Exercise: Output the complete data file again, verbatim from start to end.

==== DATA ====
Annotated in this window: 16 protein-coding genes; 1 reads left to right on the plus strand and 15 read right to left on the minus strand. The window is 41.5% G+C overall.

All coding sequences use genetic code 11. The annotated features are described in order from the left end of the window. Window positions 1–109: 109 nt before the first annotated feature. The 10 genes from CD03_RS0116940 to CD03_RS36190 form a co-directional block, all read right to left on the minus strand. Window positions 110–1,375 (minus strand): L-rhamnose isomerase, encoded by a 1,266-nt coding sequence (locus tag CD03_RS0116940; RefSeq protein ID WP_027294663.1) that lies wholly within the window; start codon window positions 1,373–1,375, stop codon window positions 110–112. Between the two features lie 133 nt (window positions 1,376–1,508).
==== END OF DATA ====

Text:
Annotated in this window: 16 protein-coding genes; 1 reads left to right on the plus strand and 15 read right to left on the minus strand. The window is 41.5% G+C overall.

All coding sequences use genetic code 11. The annotated features are described in order from the left end of the window. Window positions 1–109: 109 nt before the first annotated feature. The 10 genes from CD03_RS0116940 to CD03_RS36190 form a co-directional block, all read right to left on the minus strand. Window positions 110–1,375 (minus strand): L-rhamnose isomerase, encoded by a 1,266-nt coding sequence (locus tag CD03_RS0116940; RefSeq protein ID WP_027294663.1) that lies wholly within the window; start codon window positions 1,373–1,375, stop codon window positions 110–112. Between the two features lie 133 nt (window positions 1,376–1,508).